Confessions of a Late Bloomer

If spring hasn’t exactly sprung here in eastern Iowa, it is at least making its slow way here:  we’ve “sprung” forward into daylight savings time, most of the snow has melted, and daytime temperatures are routinely making it out of the 30s.  I am watching avidly for the crocuses to appear on neighboring lawns, a sure sign that spring is here to stay. 

I believe it was George Eliot who said, “It is never too late to become what you might have been.”  I take comfort in this thought because, friends, I am a late bloomer.  Like a shy spring, I sometimes move forward at what feels like a glacial pace.  But if it is truly “never too late”, then it must follow that another axiom is true as well — better late than never.

For example, with this blog I’ve learned that it is never too late to overcome shyness about others reading what I write.  After 30+ years of writing in secret (diaries and journals), it has been a revelation to learn that I enjoy the reactions and feedback of those who read my words — I even appreciate the occasional critique! 

Another example:  for a long time I have believed the notion that the energy we extend to the world around us is what comes back to us.  But, as with many things I have believed in my head, I had a difficult time feeling it in my heart.  Better late than never, I have learned that the first step to feeling this truth is opening myself up to the people around me; sharing my time, talents, and treasures.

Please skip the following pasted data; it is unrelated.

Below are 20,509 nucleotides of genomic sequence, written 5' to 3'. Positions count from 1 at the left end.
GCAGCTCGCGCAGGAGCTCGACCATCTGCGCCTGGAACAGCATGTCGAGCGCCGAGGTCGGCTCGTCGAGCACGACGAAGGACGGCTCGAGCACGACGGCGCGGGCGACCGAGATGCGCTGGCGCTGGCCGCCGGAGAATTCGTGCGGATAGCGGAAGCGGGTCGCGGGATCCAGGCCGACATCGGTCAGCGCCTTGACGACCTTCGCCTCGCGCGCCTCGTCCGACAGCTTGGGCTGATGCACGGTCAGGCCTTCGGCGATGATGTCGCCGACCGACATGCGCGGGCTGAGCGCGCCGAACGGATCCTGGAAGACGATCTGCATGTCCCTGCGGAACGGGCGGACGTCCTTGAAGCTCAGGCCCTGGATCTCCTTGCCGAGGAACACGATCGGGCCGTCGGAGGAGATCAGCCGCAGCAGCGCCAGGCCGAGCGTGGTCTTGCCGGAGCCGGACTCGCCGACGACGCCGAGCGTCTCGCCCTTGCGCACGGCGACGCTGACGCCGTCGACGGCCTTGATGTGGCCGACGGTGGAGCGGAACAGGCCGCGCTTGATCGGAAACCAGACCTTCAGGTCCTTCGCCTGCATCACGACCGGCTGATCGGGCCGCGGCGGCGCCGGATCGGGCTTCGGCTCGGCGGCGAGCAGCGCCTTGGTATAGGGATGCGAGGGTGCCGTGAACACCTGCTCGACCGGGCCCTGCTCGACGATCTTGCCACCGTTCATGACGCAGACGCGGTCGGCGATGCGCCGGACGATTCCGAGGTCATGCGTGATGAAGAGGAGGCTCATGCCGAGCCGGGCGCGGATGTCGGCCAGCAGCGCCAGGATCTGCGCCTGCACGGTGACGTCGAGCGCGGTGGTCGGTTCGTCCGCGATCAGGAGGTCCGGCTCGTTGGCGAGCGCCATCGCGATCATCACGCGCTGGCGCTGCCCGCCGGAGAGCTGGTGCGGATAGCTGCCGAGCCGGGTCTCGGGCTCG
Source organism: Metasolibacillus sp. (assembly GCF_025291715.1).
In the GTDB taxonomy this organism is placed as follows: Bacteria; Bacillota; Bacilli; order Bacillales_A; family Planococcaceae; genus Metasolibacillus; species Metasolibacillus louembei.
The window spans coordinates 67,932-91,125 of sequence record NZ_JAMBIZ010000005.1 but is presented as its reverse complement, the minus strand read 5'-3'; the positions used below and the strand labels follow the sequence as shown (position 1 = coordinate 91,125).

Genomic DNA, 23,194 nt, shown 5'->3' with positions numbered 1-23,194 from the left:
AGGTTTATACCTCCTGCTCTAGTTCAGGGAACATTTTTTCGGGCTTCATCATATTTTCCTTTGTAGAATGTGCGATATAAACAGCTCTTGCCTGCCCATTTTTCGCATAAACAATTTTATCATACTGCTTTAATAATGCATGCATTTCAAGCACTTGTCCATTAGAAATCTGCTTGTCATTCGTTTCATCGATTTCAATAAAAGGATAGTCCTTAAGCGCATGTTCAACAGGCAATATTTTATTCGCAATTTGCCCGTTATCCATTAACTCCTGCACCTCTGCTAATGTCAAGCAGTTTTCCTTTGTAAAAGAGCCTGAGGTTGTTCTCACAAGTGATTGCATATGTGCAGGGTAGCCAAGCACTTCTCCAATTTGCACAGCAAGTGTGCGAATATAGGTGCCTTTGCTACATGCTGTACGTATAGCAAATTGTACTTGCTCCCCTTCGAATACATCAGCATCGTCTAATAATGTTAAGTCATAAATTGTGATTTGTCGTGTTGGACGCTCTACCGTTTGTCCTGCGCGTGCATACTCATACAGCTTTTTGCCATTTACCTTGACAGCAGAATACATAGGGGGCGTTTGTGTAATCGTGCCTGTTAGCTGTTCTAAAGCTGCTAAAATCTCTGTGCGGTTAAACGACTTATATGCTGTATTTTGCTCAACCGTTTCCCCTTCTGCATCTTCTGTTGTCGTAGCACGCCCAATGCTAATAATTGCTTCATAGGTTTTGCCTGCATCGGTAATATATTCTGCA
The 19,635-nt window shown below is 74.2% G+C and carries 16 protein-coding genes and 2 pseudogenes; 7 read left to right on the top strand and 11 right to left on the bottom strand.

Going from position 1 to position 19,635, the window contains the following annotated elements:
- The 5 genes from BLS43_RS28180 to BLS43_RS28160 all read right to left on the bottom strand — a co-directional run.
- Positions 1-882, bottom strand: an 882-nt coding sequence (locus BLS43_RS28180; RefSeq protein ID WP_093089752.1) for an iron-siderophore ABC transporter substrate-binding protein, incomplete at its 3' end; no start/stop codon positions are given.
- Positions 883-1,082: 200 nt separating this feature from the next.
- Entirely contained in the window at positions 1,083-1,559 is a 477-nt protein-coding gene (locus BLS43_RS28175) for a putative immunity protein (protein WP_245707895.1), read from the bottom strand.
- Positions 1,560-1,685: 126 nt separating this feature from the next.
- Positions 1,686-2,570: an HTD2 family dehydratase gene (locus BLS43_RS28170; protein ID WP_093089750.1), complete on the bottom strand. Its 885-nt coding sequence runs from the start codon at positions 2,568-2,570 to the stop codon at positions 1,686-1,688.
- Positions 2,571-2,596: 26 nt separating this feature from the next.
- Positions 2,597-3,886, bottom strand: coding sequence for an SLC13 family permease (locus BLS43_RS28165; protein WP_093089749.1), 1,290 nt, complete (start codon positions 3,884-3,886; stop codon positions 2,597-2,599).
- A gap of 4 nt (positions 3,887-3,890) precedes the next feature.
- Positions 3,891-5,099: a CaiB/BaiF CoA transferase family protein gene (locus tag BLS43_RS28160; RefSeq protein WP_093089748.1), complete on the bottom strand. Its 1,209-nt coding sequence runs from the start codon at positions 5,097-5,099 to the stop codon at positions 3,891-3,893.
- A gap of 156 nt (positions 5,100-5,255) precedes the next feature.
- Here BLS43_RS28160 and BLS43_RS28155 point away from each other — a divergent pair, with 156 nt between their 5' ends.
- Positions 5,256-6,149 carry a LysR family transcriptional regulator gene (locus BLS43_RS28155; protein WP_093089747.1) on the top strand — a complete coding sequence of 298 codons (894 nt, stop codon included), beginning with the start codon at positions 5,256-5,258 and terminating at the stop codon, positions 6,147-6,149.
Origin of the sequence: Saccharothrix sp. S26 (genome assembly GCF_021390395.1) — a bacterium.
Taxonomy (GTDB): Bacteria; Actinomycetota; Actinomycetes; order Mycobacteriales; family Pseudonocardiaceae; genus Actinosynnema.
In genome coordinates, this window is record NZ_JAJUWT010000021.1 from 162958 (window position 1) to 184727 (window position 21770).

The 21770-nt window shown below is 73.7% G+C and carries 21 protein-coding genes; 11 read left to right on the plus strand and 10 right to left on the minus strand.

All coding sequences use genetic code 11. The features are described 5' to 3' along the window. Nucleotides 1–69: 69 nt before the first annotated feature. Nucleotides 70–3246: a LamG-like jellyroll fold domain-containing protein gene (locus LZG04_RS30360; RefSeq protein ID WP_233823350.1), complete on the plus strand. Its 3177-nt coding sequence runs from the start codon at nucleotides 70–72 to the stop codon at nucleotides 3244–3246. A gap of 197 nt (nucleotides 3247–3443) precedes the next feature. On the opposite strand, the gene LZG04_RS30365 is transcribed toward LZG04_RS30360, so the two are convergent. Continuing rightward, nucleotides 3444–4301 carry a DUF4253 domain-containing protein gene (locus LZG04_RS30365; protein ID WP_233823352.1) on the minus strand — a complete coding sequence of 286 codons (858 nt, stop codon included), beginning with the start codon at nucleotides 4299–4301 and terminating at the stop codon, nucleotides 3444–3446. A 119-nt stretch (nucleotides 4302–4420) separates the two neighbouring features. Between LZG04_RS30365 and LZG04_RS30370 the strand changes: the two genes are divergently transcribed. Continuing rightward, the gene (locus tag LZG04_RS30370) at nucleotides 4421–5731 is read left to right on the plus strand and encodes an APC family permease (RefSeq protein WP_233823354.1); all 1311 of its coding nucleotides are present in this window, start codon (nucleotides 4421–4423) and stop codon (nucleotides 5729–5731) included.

The truth about being a late bloomer is that I could have blossomed before now, but was holding back.  Fear, irrational beliefs, all the stuff that keeps us from potentializing allows us to remain in stasis.  And convince ourselves that is where we want to be.  Late bloomers are immature — or at least I have been — in the sense that we’re not growing at a reasonable, healthy rate.

One of my favorite quotes from a novel comes from Tom Robbins’ “Even Cowgirls Get the Blues”.  It goes, “Growing up is a trap!  When they tell you to shut up, they mean stop talking.  When they tell you to grow up, they mean stop growing.”   So, to all my fellow late bloomers: flower already!  It is never too late to become the rose (or daisy, or lily) you were meant to be.  Keep growing, stop “growing up”!  And if, like me, this is the first time you’ve found the courage to do these things, I say “Definitely, better late than never!”